Protein degradation is the process of breaking down proteins into their constituent amino acids. These amino acids contribute to the intracellular free amino acid pool, which may be exported into the plasma, directly oxidized, or reincorporated back into tissue protein (synthesis). Although most athletes think only of maximizing protein synthesis, it is equally logical to try to attenuate degradation, for net protein balance is a function of synthesis minus degradation. A bodybuilder, for example, could achieve net protein retention by decreasing degradation even without a change in synthesis.
The three main pathways for protein degradation in human skeletal muscle include the lysosomal (cathepsin) and nonlysosomal (calpain and ubiquitin) pathways. The lysosomal pathway degrades endocytosed proteins, some cytosolic proteins, hormones, and immune modulators.31 This pathway is not a major contributor to human skeletal muscle protein degradation,32 except when there is significant muscle damage and inflammation.33 The two major nonlysosomal pathways in human skeletal muscle are the (ATP)-dependent ubiquitin pathway31 and the calcium-activated neutral protease or calpain pathway.34-36 The calpain pathway is felt to play a role in skeletal muscle proteolysis during exercise.34 The ubiquitin pathway is activated after the targeting of proteins for degradation (e.g., oxidative modification). Following targeting, ubiquitin molecules are linked to lysine residues through a series of pathways catalyzed by three enzymes, termed E1, E2, and E3, and are then degraded by the 26S proteosome into peptides.31 This pathway is activated during starvation and muscle atrophy.37 Evidence suggests that activation of apoptotic pathways, particularily caspase 3, is a prerequisite for initiation of ubiquitin-proteo-some-mediated proteolysis of acto-myosin.38 It is not currently known whether endurance exercise training has an effect on the activation or content of any of the specific protein breakdown pathways.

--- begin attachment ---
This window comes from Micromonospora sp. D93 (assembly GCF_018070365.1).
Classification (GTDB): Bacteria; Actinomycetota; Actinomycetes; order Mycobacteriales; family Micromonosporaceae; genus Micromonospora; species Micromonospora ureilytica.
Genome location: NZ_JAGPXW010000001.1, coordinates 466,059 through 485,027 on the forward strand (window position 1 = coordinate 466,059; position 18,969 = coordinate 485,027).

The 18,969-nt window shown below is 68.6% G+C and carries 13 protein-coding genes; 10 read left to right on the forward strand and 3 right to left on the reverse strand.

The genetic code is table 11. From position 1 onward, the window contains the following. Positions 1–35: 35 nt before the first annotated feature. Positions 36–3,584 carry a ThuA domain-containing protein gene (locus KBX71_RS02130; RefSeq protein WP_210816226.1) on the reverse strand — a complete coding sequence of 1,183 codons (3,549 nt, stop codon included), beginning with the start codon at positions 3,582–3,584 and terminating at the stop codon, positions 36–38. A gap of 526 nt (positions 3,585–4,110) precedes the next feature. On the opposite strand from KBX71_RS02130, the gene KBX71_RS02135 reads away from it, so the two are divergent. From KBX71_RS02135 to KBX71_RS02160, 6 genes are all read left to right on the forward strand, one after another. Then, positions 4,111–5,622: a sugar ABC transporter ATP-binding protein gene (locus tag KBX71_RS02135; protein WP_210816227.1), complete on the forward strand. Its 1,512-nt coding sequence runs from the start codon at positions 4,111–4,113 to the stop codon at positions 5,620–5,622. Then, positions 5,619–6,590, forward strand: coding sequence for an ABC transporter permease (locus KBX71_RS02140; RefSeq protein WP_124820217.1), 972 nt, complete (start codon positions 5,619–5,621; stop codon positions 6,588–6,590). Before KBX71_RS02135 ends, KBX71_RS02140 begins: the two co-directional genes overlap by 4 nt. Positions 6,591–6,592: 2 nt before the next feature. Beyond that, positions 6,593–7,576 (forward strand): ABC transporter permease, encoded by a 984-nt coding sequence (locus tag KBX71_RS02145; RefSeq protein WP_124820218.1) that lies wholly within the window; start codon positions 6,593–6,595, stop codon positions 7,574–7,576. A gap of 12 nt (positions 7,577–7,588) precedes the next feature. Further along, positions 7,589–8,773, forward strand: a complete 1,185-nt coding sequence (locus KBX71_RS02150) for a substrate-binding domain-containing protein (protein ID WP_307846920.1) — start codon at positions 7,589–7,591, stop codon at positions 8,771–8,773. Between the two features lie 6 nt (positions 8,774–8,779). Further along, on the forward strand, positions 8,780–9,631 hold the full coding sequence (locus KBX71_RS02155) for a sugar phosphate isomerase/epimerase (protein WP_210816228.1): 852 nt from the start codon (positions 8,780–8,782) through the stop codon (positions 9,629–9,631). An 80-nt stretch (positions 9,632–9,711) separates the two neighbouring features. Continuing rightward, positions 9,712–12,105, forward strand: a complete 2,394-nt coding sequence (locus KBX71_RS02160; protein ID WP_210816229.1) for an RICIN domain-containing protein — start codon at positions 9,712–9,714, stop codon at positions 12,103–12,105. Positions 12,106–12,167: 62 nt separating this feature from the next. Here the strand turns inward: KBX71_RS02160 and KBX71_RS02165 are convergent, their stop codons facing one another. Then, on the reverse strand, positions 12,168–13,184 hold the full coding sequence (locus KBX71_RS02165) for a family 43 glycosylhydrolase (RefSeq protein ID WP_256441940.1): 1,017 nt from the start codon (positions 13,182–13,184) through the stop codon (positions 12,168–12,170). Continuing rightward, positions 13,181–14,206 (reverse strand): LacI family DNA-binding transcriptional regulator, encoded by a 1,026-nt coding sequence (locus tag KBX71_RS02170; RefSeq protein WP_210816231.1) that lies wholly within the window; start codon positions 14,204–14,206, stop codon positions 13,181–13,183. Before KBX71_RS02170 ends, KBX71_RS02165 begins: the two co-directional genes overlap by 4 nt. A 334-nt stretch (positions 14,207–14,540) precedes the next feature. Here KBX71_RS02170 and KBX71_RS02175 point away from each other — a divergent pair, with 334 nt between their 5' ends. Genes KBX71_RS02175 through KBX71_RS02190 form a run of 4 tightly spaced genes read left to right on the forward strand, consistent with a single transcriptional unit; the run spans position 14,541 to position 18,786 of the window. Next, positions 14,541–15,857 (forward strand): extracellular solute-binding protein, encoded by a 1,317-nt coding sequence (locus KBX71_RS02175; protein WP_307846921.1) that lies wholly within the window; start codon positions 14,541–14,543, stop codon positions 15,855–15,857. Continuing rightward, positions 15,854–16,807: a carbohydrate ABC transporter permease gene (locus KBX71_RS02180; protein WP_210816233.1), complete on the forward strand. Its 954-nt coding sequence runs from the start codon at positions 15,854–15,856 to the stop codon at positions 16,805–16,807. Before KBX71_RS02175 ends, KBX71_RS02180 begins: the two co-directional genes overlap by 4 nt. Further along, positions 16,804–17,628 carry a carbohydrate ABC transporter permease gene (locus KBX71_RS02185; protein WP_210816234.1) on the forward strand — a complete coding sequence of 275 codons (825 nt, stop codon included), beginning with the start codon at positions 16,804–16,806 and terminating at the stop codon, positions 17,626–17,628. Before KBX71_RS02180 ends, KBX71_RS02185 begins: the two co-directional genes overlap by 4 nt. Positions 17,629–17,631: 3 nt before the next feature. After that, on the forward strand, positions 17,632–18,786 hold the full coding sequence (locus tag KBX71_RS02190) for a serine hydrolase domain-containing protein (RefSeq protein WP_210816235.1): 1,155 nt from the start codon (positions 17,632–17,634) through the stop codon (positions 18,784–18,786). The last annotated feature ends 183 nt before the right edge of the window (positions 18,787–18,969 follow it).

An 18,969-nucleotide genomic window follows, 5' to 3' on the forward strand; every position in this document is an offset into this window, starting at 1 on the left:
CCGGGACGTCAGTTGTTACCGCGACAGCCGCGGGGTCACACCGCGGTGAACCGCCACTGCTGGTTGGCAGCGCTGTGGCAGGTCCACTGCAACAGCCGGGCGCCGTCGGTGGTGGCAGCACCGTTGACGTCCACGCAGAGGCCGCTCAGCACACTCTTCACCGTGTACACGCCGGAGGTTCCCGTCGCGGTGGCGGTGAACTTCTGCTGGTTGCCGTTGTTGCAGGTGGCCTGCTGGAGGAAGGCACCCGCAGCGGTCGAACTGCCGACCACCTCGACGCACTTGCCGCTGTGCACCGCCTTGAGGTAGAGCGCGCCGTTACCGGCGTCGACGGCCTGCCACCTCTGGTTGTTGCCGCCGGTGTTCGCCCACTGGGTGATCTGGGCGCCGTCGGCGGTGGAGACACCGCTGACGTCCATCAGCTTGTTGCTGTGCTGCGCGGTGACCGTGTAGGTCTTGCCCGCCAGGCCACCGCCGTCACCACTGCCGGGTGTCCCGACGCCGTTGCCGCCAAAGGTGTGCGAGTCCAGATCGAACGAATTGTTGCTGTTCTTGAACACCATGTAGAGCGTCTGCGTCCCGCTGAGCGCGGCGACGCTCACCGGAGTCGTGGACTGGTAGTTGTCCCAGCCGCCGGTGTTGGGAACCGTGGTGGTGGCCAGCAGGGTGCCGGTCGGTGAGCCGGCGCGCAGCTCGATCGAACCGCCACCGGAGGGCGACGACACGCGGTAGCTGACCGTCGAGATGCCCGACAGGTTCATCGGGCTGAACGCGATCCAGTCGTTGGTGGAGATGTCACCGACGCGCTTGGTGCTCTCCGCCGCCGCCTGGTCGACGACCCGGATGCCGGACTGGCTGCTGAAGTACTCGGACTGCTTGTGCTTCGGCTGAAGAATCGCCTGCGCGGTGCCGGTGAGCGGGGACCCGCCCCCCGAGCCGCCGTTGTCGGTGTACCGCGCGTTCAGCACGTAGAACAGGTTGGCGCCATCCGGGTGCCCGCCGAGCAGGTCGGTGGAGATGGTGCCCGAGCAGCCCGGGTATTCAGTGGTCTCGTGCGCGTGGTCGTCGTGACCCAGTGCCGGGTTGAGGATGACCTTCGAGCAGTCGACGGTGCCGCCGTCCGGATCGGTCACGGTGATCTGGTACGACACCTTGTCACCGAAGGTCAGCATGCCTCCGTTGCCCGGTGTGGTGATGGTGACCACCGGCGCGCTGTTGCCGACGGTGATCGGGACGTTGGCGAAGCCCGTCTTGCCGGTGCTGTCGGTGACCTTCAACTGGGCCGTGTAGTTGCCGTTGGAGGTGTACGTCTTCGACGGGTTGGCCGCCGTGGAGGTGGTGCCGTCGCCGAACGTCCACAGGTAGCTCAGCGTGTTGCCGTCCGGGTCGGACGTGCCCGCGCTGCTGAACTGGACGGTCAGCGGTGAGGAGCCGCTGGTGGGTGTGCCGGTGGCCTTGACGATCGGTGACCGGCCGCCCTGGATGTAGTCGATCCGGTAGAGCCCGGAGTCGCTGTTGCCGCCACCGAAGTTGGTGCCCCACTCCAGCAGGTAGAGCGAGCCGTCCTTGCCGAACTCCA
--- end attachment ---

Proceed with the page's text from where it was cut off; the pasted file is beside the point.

In addition to dietary protein intake, protein degradation is the only other source of amino acid contribution to the intracellular free amino acid pool. In human skeletal muscle, at least eight amino acids (alanine, asparagine, aspartate, glutamate, iso-leucine, leucine, lysine, and valine) can be oxidized.39 During exercise, however, the branched-chain amino acids (BCAAs; isoleucine, leucine, and valine) are preferentially oxidized.39-42 The BCAAs are transaminated to their ketoacids via branched-chain aminotransferase (BCAAT), with subsequent oxidation occurring via branched-chain oxo-acid dehydrogenase enzyme (BCOAD).43,44 In the cytosol, the amino-N group is usually transaminated with a-ketoglutarate to form glutamate, which is in turn transaminated with pyruvate to form alanine45 or aminated via glutamine synthase to form glutamine. Some of the amino-N may end up as free ammonia released from muscle; however, during high-intensity contractions most of the ammonia comes from the myoadenylate deaminase pathway.46-48 The BCOAD enzyme is rate limiting in BCAA oxidation, with about 5 to 8% active (dephos-phorylated) at rest and 20 to 25% active during exercise.40,43 BCOAD activation is related to a decrease in the ATP/ADP ratio, a decrease in pH, and a depletion of muscle glycogen.48-51 The inverse correlation between BCOAD activation and muscle glycogen concentration48,49 provides theoretical support for strategies to ensure
CHO availability during exercise to attenuate BCOAD-mediated amino acid oxidation. Somewhat surprisingly, glucose supplementation during exercise does not appear to significantly attenuate BCOAD activation even though leucine oxidation was attenuated at higher protein intakes (1.8 g/kg/day).52
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